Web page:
dirty bomb


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A conventional bomb—i.e., explosive delivery device—which would contain high-level radioactive waste or subnuclear weapons-grade material and theoretically contaminate a wide area with radioactivity

dir·ty bomb

(dĭr'tē bom)
A mass-casualty weapon that combines some sort of radioactive material with conventional explosives.

dirty bomb

A weapon that disperses into the environment low-level radioactive material bonded to a conventional explosive.
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The NRC promised "immediate action to address the weaknesses we identified," according to the GAO's report on that incident.The auditors' aim this time around was to see whether the government had cleaned up its act and taken steps to close some simple gateways to obtaining the ingredients for a dirty bomb.
DESTRUCTIVE Tariq, 37, who has had his passport cancelled by the Home Office, told fellow militants via a social media account that jihadist dirty bombs are now a reality.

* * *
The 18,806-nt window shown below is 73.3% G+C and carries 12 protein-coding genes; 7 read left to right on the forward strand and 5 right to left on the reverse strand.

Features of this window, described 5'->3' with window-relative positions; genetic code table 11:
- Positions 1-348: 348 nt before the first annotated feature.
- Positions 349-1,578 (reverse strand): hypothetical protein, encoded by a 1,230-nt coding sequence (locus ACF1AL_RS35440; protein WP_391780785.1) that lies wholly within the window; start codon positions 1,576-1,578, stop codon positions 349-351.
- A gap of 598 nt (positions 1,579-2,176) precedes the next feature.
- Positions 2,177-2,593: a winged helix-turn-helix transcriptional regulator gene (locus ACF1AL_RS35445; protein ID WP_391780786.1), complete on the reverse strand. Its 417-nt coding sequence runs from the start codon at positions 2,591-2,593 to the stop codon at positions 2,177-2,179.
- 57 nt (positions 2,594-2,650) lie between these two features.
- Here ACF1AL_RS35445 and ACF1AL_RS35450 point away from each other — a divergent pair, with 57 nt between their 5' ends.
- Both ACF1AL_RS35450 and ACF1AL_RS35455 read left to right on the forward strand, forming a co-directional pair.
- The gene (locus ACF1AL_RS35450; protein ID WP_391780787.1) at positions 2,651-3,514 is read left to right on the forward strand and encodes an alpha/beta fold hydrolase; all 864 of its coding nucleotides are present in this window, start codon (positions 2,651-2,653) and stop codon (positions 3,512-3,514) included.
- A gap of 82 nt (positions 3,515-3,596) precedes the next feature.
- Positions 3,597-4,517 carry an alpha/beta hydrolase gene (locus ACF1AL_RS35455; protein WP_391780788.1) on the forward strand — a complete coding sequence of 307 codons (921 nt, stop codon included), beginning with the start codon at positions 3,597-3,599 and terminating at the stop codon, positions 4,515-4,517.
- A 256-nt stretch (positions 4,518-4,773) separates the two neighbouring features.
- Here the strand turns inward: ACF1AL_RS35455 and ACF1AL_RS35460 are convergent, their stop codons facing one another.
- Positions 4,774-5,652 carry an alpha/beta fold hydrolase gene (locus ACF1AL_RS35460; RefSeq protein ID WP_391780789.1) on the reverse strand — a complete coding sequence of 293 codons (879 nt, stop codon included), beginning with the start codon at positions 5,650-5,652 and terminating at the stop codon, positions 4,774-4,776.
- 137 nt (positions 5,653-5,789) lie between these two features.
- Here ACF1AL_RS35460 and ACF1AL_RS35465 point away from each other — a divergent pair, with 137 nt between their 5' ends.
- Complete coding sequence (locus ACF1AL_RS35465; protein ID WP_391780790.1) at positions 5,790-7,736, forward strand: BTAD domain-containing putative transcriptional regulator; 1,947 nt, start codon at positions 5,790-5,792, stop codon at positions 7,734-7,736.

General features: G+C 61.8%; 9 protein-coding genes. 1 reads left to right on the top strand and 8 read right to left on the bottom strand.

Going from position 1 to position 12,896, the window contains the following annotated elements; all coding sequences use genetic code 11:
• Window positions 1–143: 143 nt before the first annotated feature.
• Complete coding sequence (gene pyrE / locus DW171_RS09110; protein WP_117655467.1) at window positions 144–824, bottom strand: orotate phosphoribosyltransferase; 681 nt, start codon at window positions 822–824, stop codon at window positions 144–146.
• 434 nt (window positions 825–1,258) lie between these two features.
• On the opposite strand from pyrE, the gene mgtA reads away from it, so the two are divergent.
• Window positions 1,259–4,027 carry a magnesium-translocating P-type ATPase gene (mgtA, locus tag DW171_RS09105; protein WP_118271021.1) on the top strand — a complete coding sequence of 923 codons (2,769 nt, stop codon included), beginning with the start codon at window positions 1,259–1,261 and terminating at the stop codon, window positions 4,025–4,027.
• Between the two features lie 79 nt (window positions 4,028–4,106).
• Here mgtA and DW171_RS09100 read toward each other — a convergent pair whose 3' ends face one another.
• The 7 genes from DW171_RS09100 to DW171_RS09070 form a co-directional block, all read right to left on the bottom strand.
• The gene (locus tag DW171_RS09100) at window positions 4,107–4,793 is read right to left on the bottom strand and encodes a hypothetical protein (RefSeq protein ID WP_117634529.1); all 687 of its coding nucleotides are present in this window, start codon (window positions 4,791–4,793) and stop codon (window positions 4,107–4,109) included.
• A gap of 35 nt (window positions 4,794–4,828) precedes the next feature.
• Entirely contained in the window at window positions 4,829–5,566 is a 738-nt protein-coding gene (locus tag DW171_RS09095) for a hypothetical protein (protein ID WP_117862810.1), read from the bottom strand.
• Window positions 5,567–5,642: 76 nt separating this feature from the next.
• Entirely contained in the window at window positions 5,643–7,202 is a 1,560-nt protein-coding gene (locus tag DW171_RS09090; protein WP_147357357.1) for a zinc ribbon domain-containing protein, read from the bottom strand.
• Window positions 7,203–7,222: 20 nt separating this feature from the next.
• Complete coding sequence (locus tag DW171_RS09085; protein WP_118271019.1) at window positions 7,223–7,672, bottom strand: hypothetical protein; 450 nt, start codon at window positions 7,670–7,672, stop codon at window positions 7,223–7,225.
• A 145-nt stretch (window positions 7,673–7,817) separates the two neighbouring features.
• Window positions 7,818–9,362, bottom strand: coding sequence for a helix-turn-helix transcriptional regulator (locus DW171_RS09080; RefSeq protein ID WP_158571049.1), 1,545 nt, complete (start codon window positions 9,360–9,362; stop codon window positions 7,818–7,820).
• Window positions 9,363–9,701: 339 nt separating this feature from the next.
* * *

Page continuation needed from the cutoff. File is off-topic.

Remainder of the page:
Tariq, 37, of Dudley, West Mids, wrote online: "O by the way Islamic State does have a Dirty bomb. We found some Radio active material from Mosul university."
In a so-called "dirty bomb", conventional explosives are used to disperse radiation from any radioactive source, such as from hospitals and factories which are less well protected.
Dirty Bomb Shell offers helpful advice for singers facing surgery or other medical procedures: ask questions, understand the impact of the treatment, and make sure all medical personnel involved in your care--from anesthesiologists to nurses--know you are a singer.
A so-called dirty bomb can combine conventional explosives such as dynamite with radioactive material.
Radioactive material may be dispersed indoors to contaminate a building, though the scenario most commonly discussed involves detonation of a dirty bomb outdoors.
First of all, if anybody ever doubted the power of a dirty bomb to devastate a nation, both physically and psychologically, their doubts would most probably have been dispelled by events in Hiroshima and Nagasaki in 1945 rather than current radiation leaks from nuclear power plants.
A reminder of far more sinister potential consequences if terrorists ever managed to set off a dirty bomb in a British city, as outlined in a Ministry of Defence memo last month (remember the Raymond Briggs animation When The Wind Blows?).
In 1996, Muslim fighters from the breakaway province of Chechnya planted, but did not detonate, a dirty bomb in Moscow's Izmailovo park.
For example, Washington counterterrorism consultant Steven Emerson told CNBC in 2002 that a dirty bomb that killed no one at all would trigger "absolutely enormous" panic, deal "a devastating blow to the economy," and "supersede even the 9/11 attacks." Training scenarios such as the U.S.
A dirty bomb is a weapon that uses explosives to create a cloud of radioactive materials.